PROFESSIONALS' OPINIONS CONCERNING HIGH SCHOOL STUDENTS' BEHAVIORS (ADOLESCENTS, SEXUALITY, SUBSTANCE USE)
The investigation was a comparative study of the opinions which 58 urban teachers, 28 principals, and 32 school psychologists expressed concerning the normativeness of (grade, interpretations, prevalence, and circumstances) and the interventions warranted, when male and female high school students engaged in nine selected behaviors in the areas of substance use and sexuality. The relationships of professionals' group affiliation, students' gender, and their interactions, were examined with regard to differences among the professionals' opinions. Respondents worked in urban high schools that were predominantly academic-comprehensive, public high school settings in the New York metropolitan area. The Professionals' Opinions Concerning Adolescents' Behaviors (POCAB) is a 90-item, self-administered instrument that was developed by the researcher and used to survey professionals' opinions concerning the segment of adolescent society selected for study, namely male and female high school students. Results of the analyses of variance and hierarchial log linear models indicated that students' gender did not prove to affect significantly professionals' opinions concerning high school students' substance use across most dimensions. Significant differences (p < .05) did exist among teachers', principals', and school psychologists' opinions due to the professionals' group affiliation. Teachers, principals, and school psychologists demonstrated different standards of normativeness across most dimensions and behaviors studied. When differences did exist among professionals' opinions, a lack of consistent proportional responses was observed across most behaviors and dimensions. There was more congruity among professionals' opinions concerning their opinions about the interventions warranted when students engage in each of the nine behaviors. Additionally, there was almost complete unanimity in professionals' expressed opinions concerning high school students' using cocaine or ingesting amphetamines or barbituates. No use was considered acceptable nor could the behaviors be tolerated without intervention. Furthermore, these standards were held equally for male and female high school students. Suggestions for future research include examining the nature of professionals' training and/or role that either coalesces or sets their responses apart from each other. Implications and consequences of professionals' discrepant opinions on communication with each other and with students were discussed.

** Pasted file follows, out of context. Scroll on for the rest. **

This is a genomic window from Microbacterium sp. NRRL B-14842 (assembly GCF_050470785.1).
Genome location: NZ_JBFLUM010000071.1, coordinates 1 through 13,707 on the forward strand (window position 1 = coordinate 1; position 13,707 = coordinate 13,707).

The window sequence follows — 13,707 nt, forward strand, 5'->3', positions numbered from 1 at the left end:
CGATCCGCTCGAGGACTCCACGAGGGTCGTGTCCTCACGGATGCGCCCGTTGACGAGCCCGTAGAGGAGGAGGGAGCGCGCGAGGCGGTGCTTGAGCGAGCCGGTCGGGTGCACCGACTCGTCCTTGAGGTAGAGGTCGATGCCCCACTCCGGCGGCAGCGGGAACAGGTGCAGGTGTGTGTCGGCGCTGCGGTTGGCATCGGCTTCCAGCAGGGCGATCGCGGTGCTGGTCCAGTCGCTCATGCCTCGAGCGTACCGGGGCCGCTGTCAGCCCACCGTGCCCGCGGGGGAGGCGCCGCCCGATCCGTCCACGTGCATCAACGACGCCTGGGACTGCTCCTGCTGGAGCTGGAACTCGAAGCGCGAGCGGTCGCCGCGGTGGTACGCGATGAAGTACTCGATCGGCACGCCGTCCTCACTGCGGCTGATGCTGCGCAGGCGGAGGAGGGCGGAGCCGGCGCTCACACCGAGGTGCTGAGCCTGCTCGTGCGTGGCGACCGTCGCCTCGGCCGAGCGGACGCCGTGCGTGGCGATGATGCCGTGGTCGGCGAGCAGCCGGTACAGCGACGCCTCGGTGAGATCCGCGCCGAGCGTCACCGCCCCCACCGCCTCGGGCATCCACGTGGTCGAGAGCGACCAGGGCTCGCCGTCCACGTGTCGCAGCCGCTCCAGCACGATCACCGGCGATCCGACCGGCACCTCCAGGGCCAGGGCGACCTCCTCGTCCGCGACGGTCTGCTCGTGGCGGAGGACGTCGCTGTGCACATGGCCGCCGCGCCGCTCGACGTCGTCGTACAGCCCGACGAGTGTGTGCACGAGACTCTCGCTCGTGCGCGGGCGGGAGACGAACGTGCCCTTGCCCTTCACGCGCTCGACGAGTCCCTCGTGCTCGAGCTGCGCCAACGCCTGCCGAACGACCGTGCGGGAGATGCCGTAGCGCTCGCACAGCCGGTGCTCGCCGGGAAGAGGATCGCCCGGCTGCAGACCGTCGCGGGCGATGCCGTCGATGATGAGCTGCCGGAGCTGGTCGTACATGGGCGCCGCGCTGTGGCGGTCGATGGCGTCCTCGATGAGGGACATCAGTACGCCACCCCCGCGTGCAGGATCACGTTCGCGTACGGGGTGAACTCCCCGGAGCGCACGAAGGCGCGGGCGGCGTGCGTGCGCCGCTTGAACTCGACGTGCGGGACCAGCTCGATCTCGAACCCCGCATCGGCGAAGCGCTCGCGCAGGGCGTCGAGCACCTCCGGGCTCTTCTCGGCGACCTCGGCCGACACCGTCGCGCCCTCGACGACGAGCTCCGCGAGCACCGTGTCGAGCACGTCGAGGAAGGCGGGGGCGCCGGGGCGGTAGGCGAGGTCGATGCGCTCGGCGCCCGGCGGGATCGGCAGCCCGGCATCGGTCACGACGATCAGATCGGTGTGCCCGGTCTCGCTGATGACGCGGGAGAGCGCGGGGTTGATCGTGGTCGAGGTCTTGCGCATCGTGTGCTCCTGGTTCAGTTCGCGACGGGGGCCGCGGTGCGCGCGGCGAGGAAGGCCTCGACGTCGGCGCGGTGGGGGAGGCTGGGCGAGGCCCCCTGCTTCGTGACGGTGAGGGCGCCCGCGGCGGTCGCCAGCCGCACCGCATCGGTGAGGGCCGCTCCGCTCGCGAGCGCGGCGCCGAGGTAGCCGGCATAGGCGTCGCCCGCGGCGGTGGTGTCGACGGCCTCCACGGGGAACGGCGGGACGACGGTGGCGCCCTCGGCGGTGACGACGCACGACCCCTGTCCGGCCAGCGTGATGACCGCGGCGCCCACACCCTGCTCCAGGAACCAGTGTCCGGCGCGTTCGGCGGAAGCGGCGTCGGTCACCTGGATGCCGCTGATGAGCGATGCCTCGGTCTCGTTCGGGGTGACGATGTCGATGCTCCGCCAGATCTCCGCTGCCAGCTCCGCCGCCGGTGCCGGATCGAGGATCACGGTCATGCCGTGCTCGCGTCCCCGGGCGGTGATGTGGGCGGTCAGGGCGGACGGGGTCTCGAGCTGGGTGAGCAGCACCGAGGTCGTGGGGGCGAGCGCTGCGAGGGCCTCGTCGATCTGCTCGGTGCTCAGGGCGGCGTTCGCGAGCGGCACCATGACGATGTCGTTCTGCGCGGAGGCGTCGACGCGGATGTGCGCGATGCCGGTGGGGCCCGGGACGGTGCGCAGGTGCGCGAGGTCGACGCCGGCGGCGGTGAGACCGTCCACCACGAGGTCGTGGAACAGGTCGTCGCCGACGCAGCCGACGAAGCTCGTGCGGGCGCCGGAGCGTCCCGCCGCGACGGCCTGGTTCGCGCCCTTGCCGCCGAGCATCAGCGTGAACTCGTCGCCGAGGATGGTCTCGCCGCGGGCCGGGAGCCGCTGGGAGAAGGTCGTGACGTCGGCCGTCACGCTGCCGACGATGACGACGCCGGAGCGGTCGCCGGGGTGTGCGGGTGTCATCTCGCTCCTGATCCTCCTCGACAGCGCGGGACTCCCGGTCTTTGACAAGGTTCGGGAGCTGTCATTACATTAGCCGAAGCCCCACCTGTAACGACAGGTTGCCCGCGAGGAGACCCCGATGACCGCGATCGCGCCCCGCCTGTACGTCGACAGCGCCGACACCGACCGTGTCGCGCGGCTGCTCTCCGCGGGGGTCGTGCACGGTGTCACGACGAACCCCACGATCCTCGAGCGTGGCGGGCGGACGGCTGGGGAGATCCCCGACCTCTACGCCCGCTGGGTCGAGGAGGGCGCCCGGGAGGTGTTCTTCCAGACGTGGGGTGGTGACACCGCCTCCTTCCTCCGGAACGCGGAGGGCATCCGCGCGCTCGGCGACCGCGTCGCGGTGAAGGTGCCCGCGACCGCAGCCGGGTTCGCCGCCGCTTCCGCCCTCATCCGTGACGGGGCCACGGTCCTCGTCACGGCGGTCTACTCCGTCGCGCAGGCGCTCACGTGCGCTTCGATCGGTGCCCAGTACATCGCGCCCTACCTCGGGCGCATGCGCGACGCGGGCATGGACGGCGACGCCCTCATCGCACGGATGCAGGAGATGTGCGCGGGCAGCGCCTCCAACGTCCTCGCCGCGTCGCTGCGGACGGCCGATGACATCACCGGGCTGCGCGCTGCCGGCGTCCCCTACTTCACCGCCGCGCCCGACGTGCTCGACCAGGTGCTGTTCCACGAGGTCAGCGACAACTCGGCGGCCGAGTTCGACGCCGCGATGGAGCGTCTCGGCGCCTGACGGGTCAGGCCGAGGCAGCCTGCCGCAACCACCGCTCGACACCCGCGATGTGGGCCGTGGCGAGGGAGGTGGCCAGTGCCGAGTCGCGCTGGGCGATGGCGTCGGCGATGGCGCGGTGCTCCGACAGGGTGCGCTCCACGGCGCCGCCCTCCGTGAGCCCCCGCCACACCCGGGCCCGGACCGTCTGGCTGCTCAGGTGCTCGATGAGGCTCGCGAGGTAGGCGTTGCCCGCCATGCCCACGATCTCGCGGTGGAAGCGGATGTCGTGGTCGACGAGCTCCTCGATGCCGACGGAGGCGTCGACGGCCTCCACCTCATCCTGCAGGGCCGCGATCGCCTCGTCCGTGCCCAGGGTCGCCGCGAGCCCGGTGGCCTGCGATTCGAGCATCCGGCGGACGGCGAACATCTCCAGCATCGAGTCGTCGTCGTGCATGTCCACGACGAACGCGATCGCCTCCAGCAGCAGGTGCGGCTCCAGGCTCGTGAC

DEMILLE, BEL-MICHELE, "PROFESSIONALS' OPINIONS CONCERNING HIGH SCHOOL STUDENTS' BEHAVIORS (ADOLESCENTS, SEXUALITY, SUBSTANCE USE)" (1986). ETD Collection for Fordham University. AAI8624477.